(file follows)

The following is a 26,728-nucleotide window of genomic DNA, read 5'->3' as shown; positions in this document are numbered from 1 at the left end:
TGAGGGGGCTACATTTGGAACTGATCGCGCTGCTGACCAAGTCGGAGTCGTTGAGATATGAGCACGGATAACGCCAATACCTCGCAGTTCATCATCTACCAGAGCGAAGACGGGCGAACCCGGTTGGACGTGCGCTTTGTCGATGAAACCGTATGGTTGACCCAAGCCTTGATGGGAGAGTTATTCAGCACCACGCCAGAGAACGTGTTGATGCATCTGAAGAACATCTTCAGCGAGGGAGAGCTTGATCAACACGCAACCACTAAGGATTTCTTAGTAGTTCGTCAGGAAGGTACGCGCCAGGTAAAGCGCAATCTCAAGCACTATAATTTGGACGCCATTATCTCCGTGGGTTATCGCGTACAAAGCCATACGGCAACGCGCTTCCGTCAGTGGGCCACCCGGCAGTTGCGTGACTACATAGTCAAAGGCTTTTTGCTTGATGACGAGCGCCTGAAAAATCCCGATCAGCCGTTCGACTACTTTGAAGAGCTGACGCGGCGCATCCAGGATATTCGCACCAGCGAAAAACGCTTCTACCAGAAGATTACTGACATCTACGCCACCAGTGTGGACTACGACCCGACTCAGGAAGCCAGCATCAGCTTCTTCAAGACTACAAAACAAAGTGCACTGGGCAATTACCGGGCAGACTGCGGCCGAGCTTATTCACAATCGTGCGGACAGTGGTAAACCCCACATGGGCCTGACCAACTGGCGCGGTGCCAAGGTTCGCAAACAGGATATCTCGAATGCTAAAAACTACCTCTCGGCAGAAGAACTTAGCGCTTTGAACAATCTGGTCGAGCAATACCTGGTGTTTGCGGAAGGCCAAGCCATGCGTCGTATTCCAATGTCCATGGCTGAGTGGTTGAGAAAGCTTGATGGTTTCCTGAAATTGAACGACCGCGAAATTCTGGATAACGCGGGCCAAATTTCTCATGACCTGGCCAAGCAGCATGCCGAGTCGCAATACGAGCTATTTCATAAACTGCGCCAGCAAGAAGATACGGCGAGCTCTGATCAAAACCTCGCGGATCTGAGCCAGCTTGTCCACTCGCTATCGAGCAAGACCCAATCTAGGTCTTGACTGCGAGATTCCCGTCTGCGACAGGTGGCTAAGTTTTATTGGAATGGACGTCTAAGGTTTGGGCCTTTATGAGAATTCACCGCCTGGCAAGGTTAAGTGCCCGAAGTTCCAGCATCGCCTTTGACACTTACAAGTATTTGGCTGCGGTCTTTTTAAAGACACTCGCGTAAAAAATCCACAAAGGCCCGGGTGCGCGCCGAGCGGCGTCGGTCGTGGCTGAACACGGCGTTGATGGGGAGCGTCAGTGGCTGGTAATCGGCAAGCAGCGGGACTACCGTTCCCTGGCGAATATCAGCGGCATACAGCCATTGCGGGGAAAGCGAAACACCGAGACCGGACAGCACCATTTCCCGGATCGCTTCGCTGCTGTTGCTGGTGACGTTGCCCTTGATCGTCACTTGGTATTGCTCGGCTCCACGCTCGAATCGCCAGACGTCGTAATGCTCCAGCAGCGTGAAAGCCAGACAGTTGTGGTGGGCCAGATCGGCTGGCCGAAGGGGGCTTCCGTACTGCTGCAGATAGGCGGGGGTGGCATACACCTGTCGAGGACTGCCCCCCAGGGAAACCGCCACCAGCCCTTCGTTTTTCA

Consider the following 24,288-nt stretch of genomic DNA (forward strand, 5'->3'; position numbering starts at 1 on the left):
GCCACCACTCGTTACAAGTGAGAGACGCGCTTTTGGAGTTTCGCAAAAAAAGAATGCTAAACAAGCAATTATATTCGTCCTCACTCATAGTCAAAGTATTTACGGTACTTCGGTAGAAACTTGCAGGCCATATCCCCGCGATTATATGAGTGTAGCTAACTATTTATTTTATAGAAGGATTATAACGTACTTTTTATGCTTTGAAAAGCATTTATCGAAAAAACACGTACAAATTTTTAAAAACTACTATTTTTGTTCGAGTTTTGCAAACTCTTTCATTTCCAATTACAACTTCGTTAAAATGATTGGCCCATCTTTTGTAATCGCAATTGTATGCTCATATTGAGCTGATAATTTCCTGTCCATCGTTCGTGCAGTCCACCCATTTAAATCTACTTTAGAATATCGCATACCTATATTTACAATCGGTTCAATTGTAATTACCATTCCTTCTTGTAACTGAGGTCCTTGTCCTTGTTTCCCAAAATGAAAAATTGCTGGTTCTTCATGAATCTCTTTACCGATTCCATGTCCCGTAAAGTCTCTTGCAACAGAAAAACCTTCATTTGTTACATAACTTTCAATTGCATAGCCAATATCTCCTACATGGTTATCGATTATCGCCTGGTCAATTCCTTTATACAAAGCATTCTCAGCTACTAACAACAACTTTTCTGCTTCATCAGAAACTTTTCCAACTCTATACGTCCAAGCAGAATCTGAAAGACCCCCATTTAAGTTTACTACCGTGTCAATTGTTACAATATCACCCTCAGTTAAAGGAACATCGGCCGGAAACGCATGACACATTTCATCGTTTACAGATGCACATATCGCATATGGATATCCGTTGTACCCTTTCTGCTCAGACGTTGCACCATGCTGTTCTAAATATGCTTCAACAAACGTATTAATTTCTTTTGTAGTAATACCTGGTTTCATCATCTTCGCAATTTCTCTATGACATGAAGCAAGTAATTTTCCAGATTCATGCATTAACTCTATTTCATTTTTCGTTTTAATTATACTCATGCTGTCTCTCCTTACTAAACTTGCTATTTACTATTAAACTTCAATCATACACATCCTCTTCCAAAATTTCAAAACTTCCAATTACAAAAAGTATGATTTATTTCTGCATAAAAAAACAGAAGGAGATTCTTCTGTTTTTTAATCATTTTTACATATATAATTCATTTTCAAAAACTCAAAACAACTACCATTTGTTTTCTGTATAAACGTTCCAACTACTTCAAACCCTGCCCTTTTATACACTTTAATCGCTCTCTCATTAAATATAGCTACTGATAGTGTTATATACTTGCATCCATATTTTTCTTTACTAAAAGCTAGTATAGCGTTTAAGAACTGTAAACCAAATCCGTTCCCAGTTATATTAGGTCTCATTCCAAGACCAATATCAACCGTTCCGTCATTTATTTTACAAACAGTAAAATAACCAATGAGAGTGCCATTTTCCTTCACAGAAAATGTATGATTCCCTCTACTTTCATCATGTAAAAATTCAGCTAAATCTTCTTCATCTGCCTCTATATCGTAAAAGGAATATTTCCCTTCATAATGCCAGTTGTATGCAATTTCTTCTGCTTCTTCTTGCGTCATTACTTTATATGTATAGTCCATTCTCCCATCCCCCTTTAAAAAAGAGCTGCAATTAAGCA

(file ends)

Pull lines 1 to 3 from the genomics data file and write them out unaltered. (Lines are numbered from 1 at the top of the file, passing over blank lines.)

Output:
The following is a 26,728-nucleotide window of genomic DNA, read 5'->3' as shown; positions in this document are numbered from 1 at the left end:
TGAGGGGGCTACATTTGGAACTGATCGCGCTGCTGACCAAGTCGGAGTCGTTGAGATATGAGCACGGATAACGCCAATACCTCGCAGTTCATCATCTACCAGAGCGAAGACGGGCGAACCCGGTTGGACGTGCGCTTTGTCGATGAAACCGTATGGTTGACCCAAGCCTTGATGGGAGAGTTATTCAGCACCACGCCAGAGAACGTGTTGATGCATCTGAAGAACATCTTCAGCGAGGGAGAGCTTGATCAACACGCAACCACTAAGGATTTCTTAGTAGTTCGTCAGGAAGGTACGCGCCAGGTAAAGCGCAATCTCAAGCACTATAATTTGGACGCCATTATCTCCGTGGGTTATCGCGTACAAAGCCATACGGCAACGCGCTTCCGTCAGTGGGCCACCCGGCAGTTGCGTGACTACATAGTCAAAGGCTTTTTGCTTGATGACGAGCGCCTGAAAAATCCCGATCAGCCGTTCGACTACTTTGAAGAGCTGACGCGGCGCATCCAGGATATTCGCACCAGCGAAAAACGCTTCTACCAGAAGATTACTGACATCTACGCCACCAGTGTGGACTACGACCCGACTCAGGAAGCCAGCATCAGCTTCTTCAAGACTACAAAACAAAGTGCACTGGGCAATTACCGGGCAGACTGCGGCCGAGCTTATTCACAATCGTGCGGACAGTGGTAAACCCCACATGGGCCTGACCAACTGGCGCGGTGCCAAGGTTCGCAAACAGGATATCTCGAATGCTAAAAACTACCTCTCGGCAGAAGAACTTAGCGCTTTGAACAATCTGGTCGAGCAATACCTGGTGTTTGCGGAAGGCCAAGCCATGCGTCGTATTCCAATGTCCATGGCTGAGTGGTTGAGAAAGCTTGATGGTTTCCTGAAATTGAACGACCGCGAAATTCTGGATAACGCGGGCCAAATTTCTCATGACCTGGCCAAGCAGCATGCCGAGTCGCAATACGAGCTATTTCATAAACTGCGCCAGCAAGAAGATACGGCGAGCTCTGATCAAAACCTCGCGGATCTGAGCCAGCTTGTCCACTCGCTATCGAGCAAGACCCAATCTAGGTCTTGACTGCGAGATTCCCGTCTGCGACAGGTGGCTAAGTTTTATTGGAATGGACGTCTAAGGTTTGGGCCTTTATGAGAATTCACCGCCTGGCAAGGTTAAGTGCCCGAAGTTCCAGCATCGCCTTTGACACTTACAAGTATTTGGCTGCGGTCTTTTTAAAGACACTCGCGTAAAAAATCCACAAAGGCCCGGGTGCGCGCCGAGCGGCGTCGGTCGTGGCTGAACACGGCGTTGATGGGGAGCGTCAGTGGCTGGTAATCGGCAAGCAGCGGGACTACCGTTCCCTGGCGAATATCAGCGGCATACAGCCATTGCGGGGAAAGCGAAACACCGAGACCGGACAGCACCATTTCCCGGATCGCTTCGCTGCTGTTGCTGGTGACGTTGCCCTTGATCGTCACTTGGTATTGCTCGGCTCCACGCTCGAATCGCCAGACGTCGTAATGCTCCAGCAGCGTGAAAGCCAGACAGTTGTGGTGGGCCAGATCGGCTGGCCGAAGGGGGCTTCCGTACTGCTGCAGATAGGCGGGGGTGGCATACACCTGTCGAGGACTGCCCCCCAGGGAAACCGCCACCAGCCCTTCGTTTTTCA

Consider the following 24,288-nt stretch of genomic DNA (forward strand, 5'->3'; position numbering starts at 1 on the left):